Issues > Food & Drink > Animals > Overfishing
Seafood is a key part of many cultures, economies, and communities worldwide, Australia included. But have you ever stopped to think about the impacts of what you're eating? For decades now, the global demand for fish and seafood has increased. It has had a significant impact on our ocean ecosystems. 90 per cent of global fish stocks are fully exploited or overfished. Pacific bluefin tuna populations are estimated at under 4 per cent of their pre-fishing levels. Oceanic shark and ray populations have declined by 71 per cent since 1970, and around a third are threatened with extinction. The primary cause of all of this? Overfishing.
There are many ways in which the fishing industry adversely impacts aquatic life. The most straightforward is fishing a population beyond a sustainable level. This means that animals are being fished faster than they're replenishing, resulting in a population decline. Aquatic life is often thrown back after being fished, usually because they are too small or not the correct species. However, even this often causes injury or death because of rapid decompression, air exposure, and the stress of being captured. The plastic from fishing equipment is another issue. 45 per cent of the Great Pacific Garbage Patch in weight is discarded fishing nets.
This can be combated in a few ways. The most obvious is limiting how much fishing is done in the first place, particularly for species that are at risk. Government-mandated fishing quotas help, and we can do our bit by cutting or reducing our seafood intake. If you continue eating seafood, you should ensure that what you eat is sustainably sourced. Unfortunately, this isn't always easy. Manufacturers often name their products to obscure the underlying animal, such as using "flake" to describe shark. Aggregate products like fish sticks or patties also tend to include unsustainable seafood without the consumer realising. It's important to check the label and learn what products and species are sustainable choices.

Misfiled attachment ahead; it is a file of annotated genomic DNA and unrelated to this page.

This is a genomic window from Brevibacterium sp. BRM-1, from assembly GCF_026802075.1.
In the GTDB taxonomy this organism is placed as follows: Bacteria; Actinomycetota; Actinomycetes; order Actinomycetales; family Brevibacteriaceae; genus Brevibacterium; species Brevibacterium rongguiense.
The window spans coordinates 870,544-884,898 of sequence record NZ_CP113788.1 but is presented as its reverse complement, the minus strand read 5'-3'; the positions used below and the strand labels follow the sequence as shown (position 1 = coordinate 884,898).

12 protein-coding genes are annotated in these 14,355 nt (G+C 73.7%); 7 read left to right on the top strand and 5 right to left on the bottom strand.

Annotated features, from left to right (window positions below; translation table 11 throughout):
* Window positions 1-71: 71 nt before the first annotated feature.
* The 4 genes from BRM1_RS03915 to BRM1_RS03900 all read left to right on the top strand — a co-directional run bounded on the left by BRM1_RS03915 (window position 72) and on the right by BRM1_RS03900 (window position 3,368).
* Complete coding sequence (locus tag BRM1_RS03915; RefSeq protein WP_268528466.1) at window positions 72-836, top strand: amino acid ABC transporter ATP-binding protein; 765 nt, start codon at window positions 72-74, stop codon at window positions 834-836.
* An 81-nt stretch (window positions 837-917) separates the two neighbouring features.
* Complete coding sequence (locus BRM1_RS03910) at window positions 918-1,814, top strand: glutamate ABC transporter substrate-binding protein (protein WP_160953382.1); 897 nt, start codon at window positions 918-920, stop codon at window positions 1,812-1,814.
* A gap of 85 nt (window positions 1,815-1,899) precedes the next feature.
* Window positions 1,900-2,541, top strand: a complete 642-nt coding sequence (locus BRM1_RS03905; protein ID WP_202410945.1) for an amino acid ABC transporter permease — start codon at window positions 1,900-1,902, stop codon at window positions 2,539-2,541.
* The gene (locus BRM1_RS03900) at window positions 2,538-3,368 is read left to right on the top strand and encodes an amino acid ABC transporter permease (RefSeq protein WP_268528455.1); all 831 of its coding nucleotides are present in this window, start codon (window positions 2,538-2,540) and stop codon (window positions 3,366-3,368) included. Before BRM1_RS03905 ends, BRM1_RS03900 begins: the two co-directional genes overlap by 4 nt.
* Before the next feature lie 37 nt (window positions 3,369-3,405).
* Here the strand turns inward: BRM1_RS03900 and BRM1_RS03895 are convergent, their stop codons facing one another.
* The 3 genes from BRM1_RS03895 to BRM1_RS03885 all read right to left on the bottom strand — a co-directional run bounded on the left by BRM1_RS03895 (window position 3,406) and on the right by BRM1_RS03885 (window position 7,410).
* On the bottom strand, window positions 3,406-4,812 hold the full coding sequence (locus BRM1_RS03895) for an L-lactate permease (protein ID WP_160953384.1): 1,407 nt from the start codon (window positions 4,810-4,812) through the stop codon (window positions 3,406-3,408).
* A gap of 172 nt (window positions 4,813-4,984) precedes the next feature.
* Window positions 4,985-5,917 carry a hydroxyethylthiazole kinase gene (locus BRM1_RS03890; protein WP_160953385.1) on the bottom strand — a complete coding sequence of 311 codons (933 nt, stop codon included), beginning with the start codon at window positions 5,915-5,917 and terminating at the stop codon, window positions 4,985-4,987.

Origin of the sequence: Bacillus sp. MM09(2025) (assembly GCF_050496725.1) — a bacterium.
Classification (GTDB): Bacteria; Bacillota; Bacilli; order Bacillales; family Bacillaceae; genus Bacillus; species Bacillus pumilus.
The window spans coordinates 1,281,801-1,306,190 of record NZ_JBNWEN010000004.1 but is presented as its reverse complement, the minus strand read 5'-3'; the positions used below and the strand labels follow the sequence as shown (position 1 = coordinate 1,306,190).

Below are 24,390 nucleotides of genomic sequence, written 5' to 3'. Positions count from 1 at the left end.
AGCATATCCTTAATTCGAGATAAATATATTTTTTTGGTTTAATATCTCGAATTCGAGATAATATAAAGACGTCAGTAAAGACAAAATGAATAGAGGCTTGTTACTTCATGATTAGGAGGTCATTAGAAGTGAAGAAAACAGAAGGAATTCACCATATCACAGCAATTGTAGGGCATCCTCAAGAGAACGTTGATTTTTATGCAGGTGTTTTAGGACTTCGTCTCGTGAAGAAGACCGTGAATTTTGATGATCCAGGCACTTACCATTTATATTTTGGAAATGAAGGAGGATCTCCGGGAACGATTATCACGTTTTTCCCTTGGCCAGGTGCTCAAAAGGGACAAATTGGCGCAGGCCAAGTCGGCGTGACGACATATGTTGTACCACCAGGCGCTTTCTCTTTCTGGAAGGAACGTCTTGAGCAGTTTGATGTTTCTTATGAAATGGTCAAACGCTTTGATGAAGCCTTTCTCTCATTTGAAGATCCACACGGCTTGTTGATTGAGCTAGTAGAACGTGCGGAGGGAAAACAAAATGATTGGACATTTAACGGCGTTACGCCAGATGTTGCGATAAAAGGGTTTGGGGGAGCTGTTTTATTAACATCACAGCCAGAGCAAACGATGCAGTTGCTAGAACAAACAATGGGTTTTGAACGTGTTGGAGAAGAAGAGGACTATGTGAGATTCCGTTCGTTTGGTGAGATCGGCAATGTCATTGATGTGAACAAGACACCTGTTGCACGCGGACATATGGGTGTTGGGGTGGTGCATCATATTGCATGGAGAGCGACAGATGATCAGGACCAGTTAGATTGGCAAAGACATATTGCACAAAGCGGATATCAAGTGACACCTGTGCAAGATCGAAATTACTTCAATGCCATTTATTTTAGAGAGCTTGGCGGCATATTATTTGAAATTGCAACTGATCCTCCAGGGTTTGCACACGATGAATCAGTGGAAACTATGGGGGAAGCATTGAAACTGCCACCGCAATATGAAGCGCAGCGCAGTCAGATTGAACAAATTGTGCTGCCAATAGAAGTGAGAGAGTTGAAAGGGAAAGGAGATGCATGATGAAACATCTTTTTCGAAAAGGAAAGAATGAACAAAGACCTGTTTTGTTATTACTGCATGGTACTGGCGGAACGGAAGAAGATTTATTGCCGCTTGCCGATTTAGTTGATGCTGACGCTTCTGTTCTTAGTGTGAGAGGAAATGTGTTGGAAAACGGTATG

What can you do?
Eliminate or reduce your seafood consumption. Tofu is a great protein-rich alternative. If you are concerned about omega-3, flaxseed, walnuts and algae oil are great substitutes.
When buying seafood, use GoodFish: Australia's Sustainable Seafood Guide to help you find the most sustainable options.
Avoid species most at risk, such as shark products, rays, bigeye tuna, and southern bluefin tuna. Choose fish lower down the food chain, such as sardines and anchovies.
Look for the Aquaculture Stewardship Council (ASC) and Marine Stewardship Council (MSC) logos. These certify that the seafood production occurred in a reasonably sustainable manner.